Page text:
• 1 package no-boil/refrigerated lasagna noodles
  • 2 cups packed basil leaves (I used the leftover purple basil from last week)
  • olive oil
  • 3 cloves garlic
  • 1 15-oz container ricotta cheese
  • 1 medium white onion, chopped
  • 2 cups shredded mozzarella cheese
  • Parmesan cheese
  • 3 cups fresh spinach, cleaned
  • salt and pepper to taste
  • yellow and red tomatoes


  1. Preheat oven to 400 degrees. Grease a large rectangular pan with a little olive oil and set aside.
  2. In a food processor or blender, combine ricotta, basil, 1/4 cup olive oil, garlic and salt and pepper to taste. Puree until smooth.
  3. Saute the onions over medium heat until light brown. Remove from heat and set aside.
  4. Spoon a little of the ricotta sauce into the bottom of the pan. top with an even layer of noodles. Spoon on more sauce and half of the spinach and onions. Top with noodles, another layer of sauce and the rest of the spinach and onions. Top with noodles, more sauce, mozzarella cheese and Parmesan.
  5. Bake covered with aluminum foil for 30 minutes. Remove foil and add sliced tomatoes. Cook for the remaining 15 minutes until cheese is brown and bubbly.



Dining In: Farfalle with Gorgonzola and Veggies November 4, 2009

Filed under: Food & Drink — karakrautter @ 8:06 PM
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After almost a year of cooking from a recipe once a week, I finally felt a bit challenged. For months I’ve been bookmarking and favoriting dishes that sounded good, and I have quite a collection now. However, I blame my indecisiveness more than anything else.

Finally, this recipe from Serious Eats grabbed me. Was it the Gorgonzola? The Zucchini? Well, to be honest, the photo really called me. The pasta dish looked simple and sounded flavorful. I swapped purple basil for regular basil (since they were the same price and the purple looked a lot fresher) and increased the portions of both the zucchini and celery to make it a bit heartier. The recipe below will serve 1-2.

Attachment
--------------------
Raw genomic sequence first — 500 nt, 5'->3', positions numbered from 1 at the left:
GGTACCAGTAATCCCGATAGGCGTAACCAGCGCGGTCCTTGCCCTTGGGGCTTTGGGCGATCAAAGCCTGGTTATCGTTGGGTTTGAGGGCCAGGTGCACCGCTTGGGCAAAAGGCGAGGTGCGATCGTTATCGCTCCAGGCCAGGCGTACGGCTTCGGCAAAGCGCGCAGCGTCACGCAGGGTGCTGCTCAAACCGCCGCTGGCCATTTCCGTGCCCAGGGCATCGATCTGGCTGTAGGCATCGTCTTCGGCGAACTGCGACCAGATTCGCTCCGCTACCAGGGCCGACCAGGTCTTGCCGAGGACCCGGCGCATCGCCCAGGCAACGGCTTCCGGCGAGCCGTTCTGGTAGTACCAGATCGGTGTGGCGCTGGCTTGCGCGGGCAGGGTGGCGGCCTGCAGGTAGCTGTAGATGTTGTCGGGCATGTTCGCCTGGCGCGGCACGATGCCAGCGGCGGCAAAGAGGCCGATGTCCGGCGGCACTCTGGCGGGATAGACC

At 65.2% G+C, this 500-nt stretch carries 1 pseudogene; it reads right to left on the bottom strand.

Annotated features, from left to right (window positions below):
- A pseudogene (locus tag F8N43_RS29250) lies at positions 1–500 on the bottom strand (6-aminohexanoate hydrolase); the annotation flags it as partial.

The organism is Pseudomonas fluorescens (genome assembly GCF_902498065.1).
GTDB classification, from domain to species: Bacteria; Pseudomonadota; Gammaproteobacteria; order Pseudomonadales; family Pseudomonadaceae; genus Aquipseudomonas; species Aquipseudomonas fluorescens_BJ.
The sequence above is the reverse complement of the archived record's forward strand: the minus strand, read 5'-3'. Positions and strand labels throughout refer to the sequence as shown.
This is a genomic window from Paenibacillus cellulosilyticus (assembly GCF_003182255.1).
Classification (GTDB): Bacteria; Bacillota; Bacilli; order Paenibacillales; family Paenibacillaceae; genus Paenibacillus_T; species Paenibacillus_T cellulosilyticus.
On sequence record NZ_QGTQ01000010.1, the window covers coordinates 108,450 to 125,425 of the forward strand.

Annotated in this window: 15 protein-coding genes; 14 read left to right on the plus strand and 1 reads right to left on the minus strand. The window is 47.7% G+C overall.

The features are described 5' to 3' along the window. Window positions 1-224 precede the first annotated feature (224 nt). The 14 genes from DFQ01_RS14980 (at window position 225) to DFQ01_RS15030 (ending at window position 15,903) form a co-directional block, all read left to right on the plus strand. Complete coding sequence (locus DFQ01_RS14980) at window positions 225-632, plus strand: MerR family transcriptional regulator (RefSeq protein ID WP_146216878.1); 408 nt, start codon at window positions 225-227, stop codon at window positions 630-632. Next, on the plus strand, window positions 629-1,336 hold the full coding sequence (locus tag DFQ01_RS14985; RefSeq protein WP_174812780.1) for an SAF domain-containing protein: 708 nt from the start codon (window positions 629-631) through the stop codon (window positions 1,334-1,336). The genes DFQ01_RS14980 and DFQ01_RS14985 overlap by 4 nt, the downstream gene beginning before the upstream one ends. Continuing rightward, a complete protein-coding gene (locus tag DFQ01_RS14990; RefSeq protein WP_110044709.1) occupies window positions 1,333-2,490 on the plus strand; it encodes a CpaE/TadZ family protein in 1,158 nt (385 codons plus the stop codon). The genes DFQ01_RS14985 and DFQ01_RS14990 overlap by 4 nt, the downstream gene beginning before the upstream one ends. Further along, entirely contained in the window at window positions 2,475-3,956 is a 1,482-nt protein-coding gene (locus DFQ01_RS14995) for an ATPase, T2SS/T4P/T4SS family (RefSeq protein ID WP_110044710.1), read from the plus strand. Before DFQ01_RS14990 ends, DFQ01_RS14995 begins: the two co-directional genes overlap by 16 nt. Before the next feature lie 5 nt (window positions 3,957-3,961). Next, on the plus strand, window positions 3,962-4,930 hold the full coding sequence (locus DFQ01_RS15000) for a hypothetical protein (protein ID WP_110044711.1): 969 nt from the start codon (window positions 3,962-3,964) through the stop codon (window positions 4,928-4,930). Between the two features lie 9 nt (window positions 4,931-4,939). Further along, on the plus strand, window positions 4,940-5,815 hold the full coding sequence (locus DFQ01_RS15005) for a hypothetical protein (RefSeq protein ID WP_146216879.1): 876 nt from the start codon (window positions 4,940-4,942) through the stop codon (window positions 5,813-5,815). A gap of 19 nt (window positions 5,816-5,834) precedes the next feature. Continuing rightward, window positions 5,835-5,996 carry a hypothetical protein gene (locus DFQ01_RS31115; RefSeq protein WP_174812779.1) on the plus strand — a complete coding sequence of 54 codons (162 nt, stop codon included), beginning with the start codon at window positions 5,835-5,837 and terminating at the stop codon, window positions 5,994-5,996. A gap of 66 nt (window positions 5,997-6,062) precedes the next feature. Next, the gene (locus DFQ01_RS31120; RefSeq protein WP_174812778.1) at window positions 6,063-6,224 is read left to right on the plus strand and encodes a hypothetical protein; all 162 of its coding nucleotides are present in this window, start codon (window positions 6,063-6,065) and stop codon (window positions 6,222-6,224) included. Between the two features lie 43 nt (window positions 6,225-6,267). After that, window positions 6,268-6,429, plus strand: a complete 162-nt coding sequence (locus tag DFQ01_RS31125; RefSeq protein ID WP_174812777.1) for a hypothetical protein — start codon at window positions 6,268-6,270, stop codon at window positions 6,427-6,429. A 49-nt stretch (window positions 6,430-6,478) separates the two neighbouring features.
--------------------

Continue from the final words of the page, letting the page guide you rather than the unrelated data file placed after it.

The dish was warm and filling, and next time I think I will include a yellow squash as well. Enjoy!


  • 1 medium zucchini
  • 1 tablespoons butter
  • 2 tablespoons olive oil
  • 1 medium shallot, finely chopped
  • 1 large rib of celery, finely chopped
  • 1 clove garlic, minced
  • 1/4 pound whole wheat farfalle
  • Salt and pepper to taste
  • juice of 1/2 a lemon
  • 2 ounces Gorgonzola, diced
  • 2 tablespoons chopped parsley
  • 2 large sprigs purple basil, chopped


  1. Place 4 quarts of water in a large pot, season with salt and bring to a boil.
  2. Wash the zucchini and trim the ends, then grate them on the largest side of a box grater and set aside.
  3. In a large saucepan, heat the oil and butter and sauté the shallot and celery over medium heat, stirring, until the vegetables soften and begin to turn translucent. Add the minced garlic and continue cooking for another minute.
  4. Add the zucchini to the pan and sauté until the zucchini begins to soften and wilt.
  5. In the meantime, add the pasta to the boiling water and stir occasionally as the pasta cooks.
  6. Season the vegetables with salt and pepper. When the pasta is almost al dente, add the lemon juice, 1/8 of a cup of the pasta cooking water and the cheese to the pan, stirring to melt the cheese. Stir in the parsley and basil and let the mixture simmer gently for a moment or two.
  7. Drain the pasta and add it to the pan with the sauce. Let the pasta cook in the pan for a minute and transfer to a warm bowl and serve immediately.